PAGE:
Julian Wooten has an idea.

While completing the nanomedicine program in the Molecular Pharmaceutics Division of the Eshelman School of Pharmacy at UNC Chapel Hill, the 26-year-old launched Students and Teachers Employing New Criteria in Learning, or better known as STENCIL.

STENCIL is cloud-based student information software that allows teachers to manage student attendance, behavior, and course performance data. STENCIL also has the added functionality of predicting if a student is at risk of dropping out of high school.

The program helps teachers manage student data and track student progression versus the warning signs of dropping out of high school, according to Wooten. The software administers an alert if students are in danger of attrition.

“For every four students that begin high school, one won’t finish,” Wooten explained. “So, I really wanted to launch this program to save our schools from crisis.”

The company is led by Wooten and Cameron Musler, also a student at UNC Chapel Hill.

It was this passion and dedication for helping others that led to Wooten’s selection as a finalist for the North Carolina Emerging Issues for Innovation Prize for his software from the Institute for Emerging Issues earlier this summer.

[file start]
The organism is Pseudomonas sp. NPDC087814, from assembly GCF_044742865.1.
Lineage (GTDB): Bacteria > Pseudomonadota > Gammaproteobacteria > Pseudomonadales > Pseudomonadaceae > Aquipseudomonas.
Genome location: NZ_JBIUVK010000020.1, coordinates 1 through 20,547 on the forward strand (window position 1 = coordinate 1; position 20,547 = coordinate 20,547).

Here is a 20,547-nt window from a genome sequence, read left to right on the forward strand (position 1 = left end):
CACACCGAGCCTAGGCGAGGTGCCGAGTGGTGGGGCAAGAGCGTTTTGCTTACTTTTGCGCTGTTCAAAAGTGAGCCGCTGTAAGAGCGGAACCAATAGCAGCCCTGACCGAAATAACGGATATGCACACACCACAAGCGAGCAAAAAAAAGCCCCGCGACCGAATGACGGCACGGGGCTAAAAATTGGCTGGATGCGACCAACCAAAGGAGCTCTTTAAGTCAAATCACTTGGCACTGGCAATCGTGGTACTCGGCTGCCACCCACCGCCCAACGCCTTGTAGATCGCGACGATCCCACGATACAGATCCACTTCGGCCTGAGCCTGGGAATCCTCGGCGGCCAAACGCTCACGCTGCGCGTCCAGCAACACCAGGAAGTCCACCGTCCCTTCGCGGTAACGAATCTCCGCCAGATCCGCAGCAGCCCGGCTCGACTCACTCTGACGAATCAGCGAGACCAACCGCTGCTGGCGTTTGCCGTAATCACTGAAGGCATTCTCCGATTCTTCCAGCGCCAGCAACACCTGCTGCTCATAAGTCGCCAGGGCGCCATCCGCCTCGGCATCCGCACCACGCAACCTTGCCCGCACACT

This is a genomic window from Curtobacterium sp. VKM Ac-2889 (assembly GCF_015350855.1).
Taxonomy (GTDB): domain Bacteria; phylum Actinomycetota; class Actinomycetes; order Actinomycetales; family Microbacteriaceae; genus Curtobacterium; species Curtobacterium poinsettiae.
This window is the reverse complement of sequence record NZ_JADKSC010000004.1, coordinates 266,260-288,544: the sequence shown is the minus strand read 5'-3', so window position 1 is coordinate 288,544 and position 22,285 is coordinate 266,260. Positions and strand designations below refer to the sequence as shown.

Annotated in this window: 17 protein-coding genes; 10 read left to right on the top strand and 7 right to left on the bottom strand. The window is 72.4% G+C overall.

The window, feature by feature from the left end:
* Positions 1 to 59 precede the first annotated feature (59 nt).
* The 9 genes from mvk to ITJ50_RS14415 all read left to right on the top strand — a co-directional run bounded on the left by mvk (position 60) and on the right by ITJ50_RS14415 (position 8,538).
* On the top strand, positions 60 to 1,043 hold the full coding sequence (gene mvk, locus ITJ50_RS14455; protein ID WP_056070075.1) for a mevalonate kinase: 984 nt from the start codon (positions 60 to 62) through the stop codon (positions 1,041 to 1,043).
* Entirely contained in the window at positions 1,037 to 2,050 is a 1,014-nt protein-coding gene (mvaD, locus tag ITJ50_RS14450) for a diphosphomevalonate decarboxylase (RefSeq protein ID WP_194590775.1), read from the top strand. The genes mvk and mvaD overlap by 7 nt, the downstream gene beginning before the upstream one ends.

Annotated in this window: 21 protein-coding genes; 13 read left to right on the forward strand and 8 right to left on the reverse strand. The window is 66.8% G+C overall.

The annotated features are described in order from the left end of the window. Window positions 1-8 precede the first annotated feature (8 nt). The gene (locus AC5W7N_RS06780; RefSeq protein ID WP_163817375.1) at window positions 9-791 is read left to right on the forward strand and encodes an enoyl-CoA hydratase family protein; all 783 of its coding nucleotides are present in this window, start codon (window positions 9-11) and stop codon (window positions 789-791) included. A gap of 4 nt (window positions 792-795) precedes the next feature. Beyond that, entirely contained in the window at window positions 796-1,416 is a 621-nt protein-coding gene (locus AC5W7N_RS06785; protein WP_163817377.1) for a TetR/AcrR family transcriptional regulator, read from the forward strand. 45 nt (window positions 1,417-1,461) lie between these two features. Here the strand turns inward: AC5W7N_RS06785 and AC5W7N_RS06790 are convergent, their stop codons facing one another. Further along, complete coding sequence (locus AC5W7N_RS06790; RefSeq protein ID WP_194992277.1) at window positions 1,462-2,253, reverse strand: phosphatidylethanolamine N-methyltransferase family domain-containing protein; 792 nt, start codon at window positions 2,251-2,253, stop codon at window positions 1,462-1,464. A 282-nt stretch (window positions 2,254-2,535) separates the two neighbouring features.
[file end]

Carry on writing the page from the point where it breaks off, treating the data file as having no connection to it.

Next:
The Emerging Issues for Innovation Prize challenged college and high school students to come up with an innovative idea to increase North Carolina’s high school graduation rate. Nearly 70 teams submitted applications of which five teams in each category were selected as finalists.

After more than 12,000 votes were cast, this year’s winners were “Studio Lounge” from Richmond Senior High School and “LinkedUp” from UNC Greensboro.

Wooten, however, has just completed a statewide tour of entrepreneurial meetings presenting his business model and will join four other companies in the prestigious incubator, Carolina Launch Pad.

Started in 2009 by the Renaissance Computing Institute (RENCI), the UNC Chapel Hill Office of Technology Development (OTD) and UNC Chapel Hill’s Kenan-Flagler Business School, Carolina Launch Pad assists UNC Chapel Hill faculty, students and staff looking to turn their ideas and technical prototypes into viable technology businesses.

In addition to office space with Internet connectivity and supplies, each company that participates in Launch Pad has the chance to consult with RENCI technical staff and learn from the coaching, mentoring and presentations of professionals with OTD, the business school, and the local business community.

STENCIL will join three other startups this fall along with current Launch Pad participant Impulsonic Inc., which joined the program after the start of the last program year and will stay through September.

“I am very hopeful that this will make a difference in the administration of education. I look forward to launching more programs such as this because protecting education for future generations begins with us,” Wooten closed.